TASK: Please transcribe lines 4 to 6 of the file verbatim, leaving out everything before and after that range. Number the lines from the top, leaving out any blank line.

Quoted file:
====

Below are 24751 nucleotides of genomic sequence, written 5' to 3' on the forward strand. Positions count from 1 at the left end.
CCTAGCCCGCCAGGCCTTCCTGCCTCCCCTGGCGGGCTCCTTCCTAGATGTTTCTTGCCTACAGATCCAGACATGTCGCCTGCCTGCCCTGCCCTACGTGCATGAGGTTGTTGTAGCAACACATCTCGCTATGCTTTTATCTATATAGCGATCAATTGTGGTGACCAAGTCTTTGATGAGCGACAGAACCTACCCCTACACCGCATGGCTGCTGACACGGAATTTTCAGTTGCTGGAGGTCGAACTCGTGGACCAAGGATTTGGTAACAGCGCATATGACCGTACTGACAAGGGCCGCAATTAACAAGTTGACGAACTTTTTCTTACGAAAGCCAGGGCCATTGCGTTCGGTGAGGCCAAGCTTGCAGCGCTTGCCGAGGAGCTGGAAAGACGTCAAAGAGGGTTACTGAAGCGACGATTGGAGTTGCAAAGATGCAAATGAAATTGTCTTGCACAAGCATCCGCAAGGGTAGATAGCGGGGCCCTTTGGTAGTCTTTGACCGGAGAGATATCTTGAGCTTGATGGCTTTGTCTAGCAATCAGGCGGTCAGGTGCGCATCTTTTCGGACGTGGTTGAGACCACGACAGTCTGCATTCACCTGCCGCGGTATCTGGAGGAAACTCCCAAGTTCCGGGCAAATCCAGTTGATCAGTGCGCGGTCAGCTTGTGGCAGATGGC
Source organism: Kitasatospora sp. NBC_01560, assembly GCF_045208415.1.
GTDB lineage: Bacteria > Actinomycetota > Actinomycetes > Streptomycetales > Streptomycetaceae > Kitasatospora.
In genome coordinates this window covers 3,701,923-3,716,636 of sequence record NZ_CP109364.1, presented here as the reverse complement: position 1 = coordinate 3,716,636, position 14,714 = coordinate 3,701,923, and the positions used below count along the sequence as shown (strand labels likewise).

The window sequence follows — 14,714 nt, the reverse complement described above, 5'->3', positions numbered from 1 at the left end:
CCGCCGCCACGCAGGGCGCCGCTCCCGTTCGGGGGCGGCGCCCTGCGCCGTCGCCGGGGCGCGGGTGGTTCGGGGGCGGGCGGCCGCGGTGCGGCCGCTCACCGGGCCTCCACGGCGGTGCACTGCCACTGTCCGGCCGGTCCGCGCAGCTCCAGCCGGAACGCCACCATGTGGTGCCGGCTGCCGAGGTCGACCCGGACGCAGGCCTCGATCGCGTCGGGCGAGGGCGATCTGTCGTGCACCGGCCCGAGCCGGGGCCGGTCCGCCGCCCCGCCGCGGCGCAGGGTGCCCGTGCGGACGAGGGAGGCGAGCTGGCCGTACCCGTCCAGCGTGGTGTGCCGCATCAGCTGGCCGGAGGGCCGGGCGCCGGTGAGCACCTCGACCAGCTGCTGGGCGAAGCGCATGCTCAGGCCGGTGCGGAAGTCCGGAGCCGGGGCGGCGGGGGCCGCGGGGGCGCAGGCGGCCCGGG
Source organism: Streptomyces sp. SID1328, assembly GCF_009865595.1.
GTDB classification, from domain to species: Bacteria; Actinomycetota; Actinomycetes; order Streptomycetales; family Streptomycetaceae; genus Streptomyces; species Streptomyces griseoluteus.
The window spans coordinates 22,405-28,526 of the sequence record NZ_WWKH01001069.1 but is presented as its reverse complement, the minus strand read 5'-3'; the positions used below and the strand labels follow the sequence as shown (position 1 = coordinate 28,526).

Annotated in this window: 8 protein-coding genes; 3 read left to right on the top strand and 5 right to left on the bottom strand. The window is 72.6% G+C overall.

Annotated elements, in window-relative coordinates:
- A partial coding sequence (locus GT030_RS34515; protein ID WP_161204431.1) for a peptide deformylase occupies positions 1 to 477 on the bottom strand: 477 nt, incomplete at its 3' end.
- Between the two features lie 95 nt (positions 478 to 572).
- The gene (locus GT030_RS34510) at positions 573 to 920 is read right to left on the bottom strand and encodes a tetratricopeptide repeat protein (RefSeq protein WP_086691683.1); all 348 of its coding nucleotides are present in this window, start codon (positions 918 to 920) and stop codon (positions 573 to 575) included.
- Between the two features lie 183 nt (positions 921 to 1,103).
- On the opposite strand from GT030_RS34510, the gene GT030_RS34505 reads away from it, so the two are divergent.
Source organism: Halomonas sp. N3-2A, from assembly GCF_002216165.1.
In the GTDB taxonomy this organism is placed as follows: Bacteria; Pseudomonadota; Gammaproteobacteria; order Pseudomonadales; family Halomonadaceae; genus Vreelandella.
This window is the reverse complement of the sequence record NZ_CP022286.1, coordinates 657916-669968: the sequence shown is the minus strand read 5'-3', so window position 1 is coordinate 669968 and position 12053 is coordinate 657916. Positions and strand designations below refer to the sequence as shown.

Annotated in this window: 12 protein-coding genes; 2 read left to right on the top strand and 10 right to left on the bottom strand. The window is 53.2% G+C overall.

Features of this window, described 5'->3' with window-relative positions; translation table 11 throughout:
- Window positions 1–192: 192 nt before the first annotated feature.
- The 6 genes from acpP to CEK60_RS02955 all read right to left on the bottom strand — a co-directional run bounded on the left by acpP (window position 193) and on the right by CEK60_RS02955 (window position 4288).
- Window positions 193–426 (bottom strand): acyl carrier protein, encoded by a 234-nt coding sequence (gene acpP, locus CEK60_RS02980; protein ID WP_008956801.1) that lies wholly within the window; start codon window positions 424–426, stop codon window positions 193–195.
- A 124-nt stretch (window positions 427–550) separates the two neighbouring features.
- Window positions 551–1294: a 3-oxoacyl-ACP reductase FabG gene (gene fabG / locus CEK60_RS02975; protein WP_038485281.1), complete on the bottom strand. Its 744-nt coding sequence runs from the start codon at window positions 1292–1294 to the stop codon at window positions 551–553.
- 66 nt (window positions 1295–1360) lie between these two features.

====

GTDB lineage: Bacteria > Actinomycetota > Actinomycetes > Streptomycetales > Streptomycetaceae > Kitasatospora.
In genome coordinates this window covers 3,701,923-3,716,636 of sequence record NZ_CP109364.1, presented here as the reverse complement: position 1 = coordinate 3,716,636, position 14,714 = coordinate 3,701,923, and the positions used below count along the sequence as shown (strand labels likewise).

The window sequence follows — 14,714 nt, the reverse complement described above, 5'->3', positions numbered from 1 at the left end: